Fifteen months ago, Dr Olha Kushniruk lived in a flat in central Kyiv with her husband and two teenage sons. She was employed by the National Academy of Sciences, where she worked as a Senior Research Fellow with a particular interest in Ukrainian music, at the Academy’s Rylsky Institute for Art Studies, Folklore and Ethnology. After graduating from the Mykola Lysenko Lviv National Music Academy, she juggled her academic focus on musicology with her career as a pianist, while her husband worked as a scientist at the Institute for Problems of Materials Science.

This peaceful, rewarding life came to an end in February 2022 with the Russian invasion of Ukraine. While families across the country wrestled with whether to stay or go, for Olha the decision had a critical urgency. A month after the invasion, and within a week of their departure, her elder son turned 18. Had they stayed, he would have been called up to fight for his country.

“On 5th March we left Ukraine, and on the 11th he was 18. I had no time, I was hysterical. When we crossed the border the official, a Ukrainian lady, saw his documents and his date of birth and said ‘you are ok, you are ok’.”

Although maternal instinct meant Olha felt she had no choice but to get her children out of the country, it was not an easy decision to leave.

“It was the main reason for me to leave my motherland. Because in Ukraine a passion for our motherland is passed from early childhood from parents to children. It goes deep into the soul. So that’s why it’s not easy to move.”

The family initially fled to France, where Olha had relatives. But, while they were well looked after, the language barrier meant that Olha’s employment prospects were severely limited.

“My niece organised for us to stay near Nantes, but I don’t speak French. We were there for six months, and I studied French with volunteers, but it was not possible for me to realise my professional skills.”

Instead, Olha recalled a visit to the UK ten years previously, when her university had participated in a hospitality scheme with the University of Cambridge. She had got on well with her supervisor, Professor Marina Frolova-Walker of the Faculty of Music, and got in touch to outline her situation.

“She answered at once suggesting we speak online, face to face, and told me that the British Academy had put together a programme of Researchers at Risk Fellowships, which I would be eligible to apply for.”

Through the programme, Olha came to Cambridge for a two-year Fellowship at the Faculty of Music, where she is researching the choral arrangements and symphonies of the Ukrainian composer Alexander Jacobchuk. Darwin has been able to provide her and her sons with accommodation, in the Hills Road house left to the College last year by biochemist and immunologist Celia Milstein. Celia and her husband, the Nobel prize winning biochemist César Milstein, a Fellow of Darwin, had a lifelong affiliation with the College after moving to Cambridge from Argentina in the 1960s, following a military coup. In a strange point of connection with their home’s current inhabitants, their parents were Jewish immigrants to Argentina from Ukraine.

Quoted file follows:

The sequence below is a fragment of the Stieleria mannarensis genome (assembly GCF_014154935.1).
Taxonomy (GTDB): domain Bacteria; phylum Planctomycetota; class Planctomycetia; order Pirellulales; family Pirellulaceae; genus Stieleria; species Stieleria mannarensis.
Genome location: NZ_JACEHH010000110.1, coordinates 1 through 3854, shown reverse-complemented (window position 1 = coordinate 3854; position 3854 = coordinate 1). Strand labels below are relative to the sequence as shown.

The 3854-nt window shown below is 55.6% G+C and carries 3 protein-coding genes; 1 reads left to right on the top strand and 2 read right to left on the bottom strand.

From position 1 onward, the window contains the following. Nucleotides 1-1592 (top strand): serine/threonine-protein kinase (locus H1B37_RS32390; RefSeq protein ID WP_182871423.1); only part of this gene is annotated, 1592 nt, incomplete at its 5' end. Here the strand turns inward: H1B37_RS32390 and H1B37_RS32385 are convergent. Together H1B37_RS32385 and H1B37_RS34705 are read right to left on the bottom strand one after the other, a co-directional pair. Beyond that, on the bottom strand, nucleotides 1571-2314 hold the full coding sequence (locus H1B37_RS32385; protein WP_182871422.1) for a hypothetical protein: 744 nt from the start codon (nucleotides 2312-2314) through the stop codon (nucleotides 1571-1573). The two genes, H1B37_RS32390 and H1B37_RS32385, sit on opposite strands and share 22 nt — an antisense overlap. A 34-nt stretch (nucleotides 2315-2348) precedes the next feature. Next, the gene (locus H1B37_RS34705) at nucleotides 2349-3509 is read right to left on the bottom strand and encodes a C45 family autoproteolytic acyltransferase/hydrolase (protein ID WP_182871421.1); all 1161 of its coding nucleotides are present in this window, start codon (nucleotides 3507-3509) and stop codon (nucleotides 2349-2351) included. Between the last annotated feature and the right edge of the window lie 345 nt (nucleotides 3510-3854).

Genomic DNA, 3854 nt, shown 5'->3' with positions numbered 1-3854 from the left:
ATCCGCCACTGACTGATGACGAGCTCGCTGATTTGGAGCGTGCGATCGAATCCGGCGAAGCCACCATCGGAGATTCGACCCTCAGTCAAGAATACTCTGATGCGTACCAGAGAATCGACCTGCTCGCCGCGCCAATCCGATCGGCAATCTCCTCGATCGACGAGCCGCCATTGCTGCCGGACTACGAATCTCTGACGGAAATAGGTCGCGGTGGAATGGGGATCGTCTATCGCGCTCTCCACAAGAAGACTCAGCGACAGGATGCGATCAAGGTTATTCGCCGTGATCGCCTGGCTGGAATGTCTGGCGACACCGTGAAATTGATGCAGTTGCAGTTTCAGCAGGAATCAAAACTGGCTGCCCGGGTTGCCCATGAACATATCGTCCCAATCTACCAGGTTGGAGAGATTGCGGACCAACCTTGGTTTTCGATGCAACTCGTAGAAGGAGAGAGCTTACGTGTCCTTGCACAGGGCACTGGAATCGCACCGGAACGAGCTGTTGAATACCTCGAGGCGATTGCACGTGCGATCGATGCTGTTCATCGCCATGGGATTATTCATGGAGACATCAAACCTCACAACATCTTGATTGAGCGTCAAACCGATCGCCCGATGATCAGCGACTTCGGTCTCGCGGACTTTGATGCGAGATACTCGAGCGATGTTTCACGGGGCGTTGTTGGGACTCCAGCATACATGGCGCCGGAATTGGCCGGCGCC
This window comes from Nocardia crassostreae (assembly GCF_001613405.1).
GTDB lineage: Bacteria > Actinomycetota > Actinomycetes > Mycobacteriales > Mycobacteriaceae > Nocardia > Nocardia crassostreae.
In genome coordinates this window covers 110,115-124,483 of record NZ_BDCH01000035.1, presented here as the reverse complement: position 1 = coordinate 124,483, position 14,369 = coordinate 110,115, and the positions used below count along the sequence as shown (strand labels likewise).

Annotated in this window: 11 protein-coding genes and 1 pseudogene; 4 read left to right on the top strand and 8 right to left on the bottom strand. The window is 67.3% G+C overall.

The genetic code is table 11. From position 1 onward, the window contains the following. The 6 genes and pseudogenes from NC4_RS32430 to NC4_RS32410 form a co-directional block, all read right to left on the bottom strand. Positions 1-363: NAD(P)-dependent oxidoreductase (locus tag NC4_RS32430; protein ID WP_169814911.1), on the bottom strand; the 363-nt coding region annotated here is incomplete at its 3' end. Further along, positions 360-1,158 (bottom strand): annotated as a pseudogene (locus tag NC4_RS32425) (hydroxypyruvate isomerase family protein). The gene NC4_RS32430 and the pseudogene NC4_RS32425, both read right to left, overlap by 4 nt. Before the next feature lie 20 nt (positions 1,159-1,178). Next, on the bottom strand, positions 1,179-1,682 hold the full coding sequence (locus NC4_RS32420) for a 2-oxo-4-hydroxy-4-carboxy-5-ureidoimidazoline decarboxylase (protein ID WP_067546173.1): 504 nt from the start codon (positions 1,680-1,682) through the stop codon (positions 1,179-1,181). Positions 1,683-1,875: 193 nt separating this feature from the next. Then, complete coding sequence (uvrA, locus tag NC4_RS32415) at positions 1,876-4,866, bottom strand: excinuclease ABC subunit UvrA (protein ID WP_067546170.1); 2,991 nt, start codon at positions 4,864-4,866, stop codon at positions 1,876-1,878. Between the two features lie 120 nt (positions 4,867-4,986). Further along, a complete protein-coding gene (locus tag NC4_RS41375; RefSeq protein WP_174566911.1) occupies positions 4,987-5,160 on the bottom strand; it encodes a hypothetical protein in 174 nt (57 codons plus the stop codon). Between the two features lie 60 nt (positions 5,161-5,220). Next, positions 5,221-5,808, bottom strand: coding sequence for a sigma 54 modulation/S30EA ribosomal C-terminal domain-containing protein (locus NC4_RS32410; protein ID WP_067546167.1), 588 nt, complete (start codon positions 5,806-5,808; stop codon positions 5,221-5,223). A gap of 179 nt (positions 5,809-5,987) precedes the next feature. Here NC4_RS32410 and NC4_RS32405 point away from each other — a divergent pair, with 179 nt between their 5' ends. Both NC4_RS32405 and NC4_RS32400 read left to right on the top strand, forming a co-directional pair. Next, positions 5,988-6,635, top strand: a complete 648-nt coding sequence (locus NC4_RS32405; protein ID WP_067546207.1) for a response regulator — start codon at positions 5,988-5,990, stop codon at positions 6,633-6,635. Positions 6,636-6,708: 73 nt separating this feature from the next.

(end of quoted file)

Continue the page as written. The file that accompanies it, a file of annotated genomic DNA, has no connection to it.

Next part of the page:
“It’s a beautiful, large space, with a wonderful garden. In Ukraine we lived in a two-room flat in the centre of the city, so it’s strange for us to all have individual rooms! It’s a great pleasure to be a member of Darwin College, to be a participant in different events in these walls connected with Charles Darwin.”

In addition to the house, Celia Milstein left her Steinway piano to the College, where it was installed in the Old Library last September. Olha has played the instrument frequently, including before each session in a series of events for women in academia, arranged by Professor Fiona Karet and Dr Chloe Kattar earlier this term.

“It was an opportunity to set the mood for the ideas being discussed. The Steinway has an extraordinary character of sound.”

Olha’s husband has remained at home in Kyiv, though his health does not permit him to fight. He is currently managing a student hall of residence, in addition to his academic activity, and keeps in touch with the family via online calls.

Her older son is completing his degree remotely at the Pavlo Chubynskui Academy of Arts (Kyiv), while attending English lessons and pursuing his own musical interests. His younger brother has settled in happily at Coleridge Community College, where he recently played the guitar in a concert organised by the school’s “extraordinary music teacher”.

In addition to her research, Olha has thrown herself into new experiences since her arrival in England.

“At first I just wanted to rest,” she admits, “but now I’m trying to improve myself in different ways. I’ve had the great opportunity to study English for free at the Bell School, which is wonderful for me and my son. I’m trying to cook new things, to get involved with the Ukrainian community in Cambridge, and I recently sang in a concert of Ukrainian songs at Great St Mary’s.”

Having had to take the unthinkable decision to flee her country for her own and her children’s lives, Olha is determined to enjoy the freedoms now granted to them.

“It was such a stressful situation, to leave home with just one bag on your bag, just our documents. We travelled through Poland to Berlin, to Cologne, to Paris, to Nantes. To see that situation all around us, the railway station full of refugees…I can’t imagine now that it was me. But our time must be for us, not for Putin. He wanted to take away our time of life, but we need to understand that we need to live for ourselves.”

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